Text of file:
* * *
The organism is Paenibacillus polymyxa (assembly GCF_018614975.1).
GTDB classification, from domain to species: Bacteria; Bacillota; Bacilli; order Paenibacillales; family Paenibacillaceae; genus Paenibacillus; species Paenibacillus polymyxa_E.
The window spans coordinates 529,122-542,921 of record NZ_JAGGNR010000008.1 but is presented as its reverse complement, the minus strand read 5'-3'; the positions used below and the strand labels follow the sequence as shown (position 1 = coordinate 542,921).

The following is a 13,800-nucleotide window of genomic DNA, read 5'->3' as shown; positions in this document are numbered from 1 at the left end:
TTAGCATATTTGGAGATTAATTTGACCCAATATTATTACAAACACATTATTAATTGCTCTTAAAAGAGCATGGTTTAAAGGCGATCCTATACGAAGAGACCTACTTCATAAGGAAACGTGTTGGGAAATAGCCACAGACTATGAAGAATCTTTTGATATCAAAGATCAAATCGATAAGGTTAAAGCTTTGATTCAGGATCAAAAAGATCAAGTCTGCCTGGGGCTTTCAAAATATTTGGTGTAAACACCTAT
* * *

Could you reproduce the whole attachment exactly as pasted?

The organism is Paenibacillus polymyxa (assembly GCF_018614975.1).
GTDB classification, from domain to species: Bacteria; Bacillota; Bacilli; order Paenibacillales; family Paenibacillaceae; genus Paenibacillus; species Paenibacillus polymyxa_E.
The window spans coordinates 529,122-542,921 of record NZ_JAGGNR010000008.1 but is presented as its reverse complement, the minus strand read 5'-3'; the positions used below and the strand labels follow the sequence as shown (position 1 = coordinate 542,921).

The following is a 13,800-nucleotide window of genomic DNA, read 5'->3' as shown; positions in this document are numbered from 1 at the left end:
TTAGCATATTTGGAGATTAATTTGACCCAATATTATTACAAACACATTATTAATTGCTCTTAAAAGAGCATGGTTTAAAGGCGATCCTATACGAAGAGACCTACTTCATAAGGAAACGTGTTGGGAAATAGCCACAGACTATGAAGAATCTTTTGATATCAAAGATCAAATCGATAAGGTTAAAGCTTTGATTCAGGATCAAAAAGATCAAGTCTGCCTGGGGCTTTCAAAATATTTGGTGTAAACACCTAT